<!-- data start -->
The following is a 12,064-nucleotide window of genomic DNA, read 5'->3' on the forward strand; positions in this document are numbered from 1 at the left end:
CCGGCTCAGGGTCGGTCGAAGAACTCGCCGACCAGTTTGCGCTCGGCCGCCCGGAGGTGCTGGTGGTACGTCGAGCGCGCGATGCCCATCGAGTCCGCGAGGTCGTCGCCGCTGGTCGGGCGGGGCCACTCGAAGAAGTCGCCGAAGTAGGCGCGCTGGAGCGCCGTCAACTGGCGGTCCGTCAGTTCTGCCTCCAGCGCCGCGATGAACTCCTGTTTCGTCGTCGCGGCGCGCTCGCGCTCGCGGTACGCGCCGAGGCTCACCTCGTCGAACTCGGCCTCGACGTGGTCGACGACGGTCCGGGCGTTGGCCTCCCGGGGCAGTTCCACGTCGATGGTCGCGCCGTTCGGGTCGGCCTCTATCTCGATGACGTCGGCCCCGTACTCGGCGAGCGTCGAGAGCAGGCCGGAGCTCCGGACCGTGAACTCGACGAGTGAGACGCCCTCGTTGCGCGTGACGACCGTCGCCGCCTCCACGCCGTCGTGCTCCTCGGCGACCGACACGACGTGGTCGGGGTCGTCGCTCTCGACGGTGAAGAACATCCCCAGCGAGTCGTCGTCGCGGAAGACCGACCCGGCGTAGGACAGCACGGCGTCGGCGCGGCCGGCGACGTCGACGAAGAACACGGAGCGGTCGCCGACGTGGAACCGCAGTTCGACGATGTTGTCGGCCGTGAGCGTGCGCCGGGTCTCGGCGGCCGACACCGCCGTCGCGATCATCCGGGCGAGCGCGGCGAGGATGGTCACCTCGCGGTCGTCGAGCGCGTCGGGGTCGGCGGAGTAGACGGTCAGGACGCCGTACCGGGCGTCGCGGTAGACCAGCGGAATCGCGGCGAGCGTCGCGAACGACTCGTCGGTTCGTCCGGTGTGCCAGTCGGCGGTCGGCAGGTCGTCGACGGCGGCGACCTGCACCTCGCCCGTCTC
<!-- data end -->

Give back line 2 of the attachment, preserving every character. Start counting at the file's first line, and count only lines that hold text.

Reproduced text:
CCGGCTCAGGGTCGGTCGAAGAACTCGCCGACCAGTTTGCGCTCGGCCGCCCGGAGGTGCTGGTGGTACGTCGAGCGCGCGATGCCCATCGAGTCCGCGAGGTCGTCGCCGCTGGTCGGGCGGGGCCACTCGAAGAAGTCGCCGAAGTAGGCGCGCTGGAGCGCCGTCAACTGGCGGTCCGTCAGTTCTGCCTCCAGCGCCGCGATGAACTCCTGTTTCGTCGTCGCGGCGCGCTCGCGCTCGCGGTACGCGCCGAGGCTCACCTCGTCGAACTCGGCCTCGACGTGGTCGACGACGGTCCGGGCGTTGGCCTCCCGGGGCAGTTCCACGTCGATGGTCGCGCCGTTCGGGTCGGCCTCTATCTCGATGACGTCGGCCCCGTACTCGGCGAGCGTCGAGAGCAGGCCGGAGCTCCGGACCGTGAACTCGACGAGTGAGACGCCCTCGTTGCGCGTGACGACCGTCGCCGCCTCCACGCCGTCGTGCTCCTCGGCGACCGACACGACGTGGTCGGGGTCGTCGCTCTCGACGGTGAAGAACATCCCCAGCGAGTCGTCGTCGCGGAAGACCGACCCGGCGTAGGACAGCACGGCGTCGGCGCGGCCGGCGACGTCGACGAAGAACACGGAGCGGTCGCCGACGTGGAACCGCAGTTCGACGATGTTGTCGGCCGTGAGCGTGCGCCGGGTCTCGGCGGCCGACACCGCCGTCGCGATCATCCGGGCGAGCGCGGCGAGGATGGTCACCTCGCGGTCGTCGAGCGCGTCGGGGTCGGCGGAGTAGACGGTCAGGACGCCGTACCGGGCGTCGCGGTAGACCAGCGGAATCGCGGCGAGCGTCGCGAACGACTCGTCGGTTCGTCCGGTGTGCCAGTCGGCGGTCGGCAGGTCGTCGACGGCGGCGACCTGCACCTCGCCCGTCTC